An ominous one, I’d say!
The legend said that the chupacabra is a terrifying beast, but maybe the truth is not so scary.
Where will it be released?
The good news is they don’t have to translate it if they want to release it in Spain. I know they have plans to sell it in Latin America, Mexico, and Spanish markets because it’s already in both languages. One of the nice things about the book is it’s totally agnostic as far as the languages go—they’re both treated equally; they’re not separated. You can’t skip over the Spanish.
You come from advertising. Is writing your full-time gig now?
I’m no longer in the advertising world. My time is now spent writing, and also collaborating with my partners. One of my big passions outside of writing is puzzles, games, magic tricks, and optical illusions, so I work as Director of Puzzles and Games for this company called Art of Play—a curator and creator of the world’s most beautiful playing cards, mechanical puzzles, games, and curious objects.
That connection to being a kid and never losing that imagination, how does that translate to your work?
I think the idea that adults are different from kids is a misleading and damaging social construct. Because people don’t change; you don’t start drinking coffee one day and suddenly you don’t like to draw and funny noises don’t make you laugh. People are too quick to lose that childlike sense of wonder, because they think it’s immature or unprofessional or something. But kids are just people who haven’t lived that long.
And how does that philosophy apply when concepting a new book?
People always ask me, “How do you know what kids are going to like?” But the truth is, I just write books I like—not something I think other people will like, or parents will like, or maybe the market needs. I just make something I really enjoy that I think is funny or interesting or weird or exciting. And I trust there is some shared sensibility that all humans have that some things make us laugh, and some things make us scared.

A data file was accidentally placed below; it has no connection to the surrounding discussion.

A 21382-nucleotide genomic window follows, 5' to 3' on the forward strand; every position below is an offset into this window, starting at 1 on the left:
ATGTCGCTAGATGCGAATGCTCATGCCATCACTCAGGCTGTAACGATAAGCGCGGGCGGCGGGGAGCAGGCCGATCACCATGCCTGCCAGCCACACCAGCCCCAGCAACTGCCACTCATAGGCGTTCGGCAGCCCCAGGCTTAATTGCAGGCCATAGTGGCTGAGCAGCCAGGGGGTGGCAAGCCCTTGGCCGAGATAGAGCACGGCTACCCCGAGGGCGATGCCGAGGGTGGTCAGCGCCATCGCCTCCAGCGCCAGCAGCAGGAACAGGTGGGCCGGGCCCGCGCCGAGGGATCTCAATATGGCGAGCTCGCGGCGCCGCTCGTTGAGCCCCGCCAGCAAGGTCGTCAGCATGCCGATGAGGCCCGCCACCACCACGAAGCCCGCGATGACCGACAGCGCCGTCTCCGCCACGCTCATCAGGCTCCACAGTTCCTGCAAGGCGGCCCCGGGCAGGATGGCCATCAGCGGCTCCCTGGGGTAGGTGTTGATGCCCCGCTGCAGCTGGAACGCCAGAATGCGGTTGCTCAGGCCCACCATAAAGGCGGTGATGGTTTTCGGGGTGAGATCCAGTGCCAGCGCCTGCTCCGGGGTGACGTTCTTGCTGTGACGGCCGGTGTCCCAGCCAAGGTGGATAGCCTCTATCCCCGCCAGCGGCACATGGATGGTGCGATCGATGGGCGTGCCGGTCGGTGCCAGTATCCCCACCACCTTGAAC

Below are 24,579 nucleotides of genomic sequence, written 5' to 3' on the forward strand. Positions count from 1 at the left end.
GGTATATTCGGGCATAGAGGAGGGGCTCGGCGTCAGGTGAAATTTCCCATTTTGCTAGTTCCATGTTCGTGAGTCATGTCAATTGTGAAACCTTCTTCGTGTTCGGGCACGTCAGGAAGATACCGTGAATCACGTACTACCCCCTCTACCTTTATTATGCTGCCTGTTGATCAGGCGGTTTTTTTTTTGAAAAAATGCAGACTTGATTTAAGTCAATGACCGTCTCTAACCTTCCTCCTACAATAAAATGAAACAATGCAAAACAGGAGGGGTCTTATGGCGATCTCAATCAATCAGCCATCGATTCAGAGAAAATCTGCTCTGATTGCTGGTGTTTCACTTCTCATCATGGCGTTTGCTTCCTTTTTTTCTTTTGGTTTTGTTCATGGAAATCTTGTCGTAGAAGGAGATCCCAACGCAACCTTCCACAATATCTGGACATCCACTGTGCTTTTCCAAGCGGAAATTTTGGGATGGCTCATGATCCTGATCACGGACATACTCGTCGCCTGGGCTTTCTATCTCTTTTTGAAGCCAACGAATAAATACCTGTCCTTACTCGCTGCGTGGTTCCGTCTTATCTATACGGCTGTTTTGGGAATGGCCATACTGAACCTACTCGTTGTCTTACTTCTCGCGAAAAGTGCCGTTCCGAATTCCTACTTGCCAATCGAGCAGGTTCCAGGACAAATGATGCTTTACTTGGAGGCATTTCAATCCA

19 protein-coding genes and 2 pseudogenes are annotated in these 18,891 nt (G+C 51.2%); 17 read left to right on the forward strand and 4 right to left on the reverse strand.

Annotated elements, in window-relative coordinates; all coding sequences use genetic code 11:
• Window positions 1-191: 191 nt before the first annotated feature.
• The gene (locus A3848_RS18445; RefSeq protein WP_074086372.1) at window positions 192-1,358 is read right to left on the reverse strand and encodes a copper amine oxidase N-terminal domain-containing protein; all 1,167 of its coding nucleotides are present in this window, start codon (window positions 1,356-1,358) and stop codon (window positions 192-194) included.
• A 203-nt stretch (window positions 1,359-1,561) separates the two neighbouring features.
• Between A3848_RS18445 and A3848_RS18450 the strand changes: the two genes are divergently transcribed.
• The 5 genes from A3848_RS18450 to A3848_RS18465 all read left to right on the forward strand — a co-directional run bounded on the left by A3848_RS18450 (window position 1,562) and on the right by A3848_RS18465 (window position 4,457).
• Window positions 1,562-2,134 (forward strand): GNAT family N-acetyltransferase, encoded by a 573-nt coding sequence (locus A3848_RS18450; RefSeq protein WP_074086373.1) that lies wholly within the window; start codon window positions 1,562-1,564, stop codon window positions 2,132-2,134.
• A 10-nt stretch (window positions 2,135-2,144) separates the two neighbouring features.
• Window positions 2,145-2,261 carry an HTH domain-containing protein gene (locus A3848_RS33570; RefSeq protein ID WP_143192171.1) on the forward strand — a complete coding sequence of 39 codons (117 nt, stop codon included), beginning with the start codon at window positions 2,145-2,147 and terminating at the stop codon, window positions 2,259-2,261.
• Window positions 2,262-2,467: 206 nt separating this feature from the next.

I’ve heard you describe the genesis of the idea for Dragons Love Tacos—that it just seemed logical that spicy salsa would be something a dragon would want to stay away from. That basic logic resonates with kids, who sometimes seem to be the most logical. Do you think your ability to tap into that logic is what makes your work so successful?
I have no idea why my work is successful. It doesn’t make a lot of sense to me why one book is popular and another is not. I think we owe a lot to Game of Thrones being popular. And I think, people like dragons, and people like tacos (laughs).
I’m personally a little partial to Secret Pizza Party. I’m curious to know the logic there.
Um, I like pizza.
That makes two of us.
It may be weird and I know not everybody does this, but I always come up with the title first. Once it has a name, the name is “sticky.” I gravitate toward words and phrases I like to call “chewy” words—words that are fun to say. Like taco with its hard consonants. Secret Pizza Party—that alliteration makes it fun. I wrote Secret Pizza Party three ways—three completely different books. It started getting into this idea of secret stuff and sneaking around, and it seemed like a raccoon was the right hero for that story.
I get so excited for him. I think that’s the fun of these books; you get so invested.
People get invested in picture books. There are some really strong feelings about whether they are or are not good books, or about the psychological effect that they have on the parents or the children.
Obviously it’s meant to be fun and whimsical, but when you write a book for kids, how do you navigate that potential feeling of responsibility?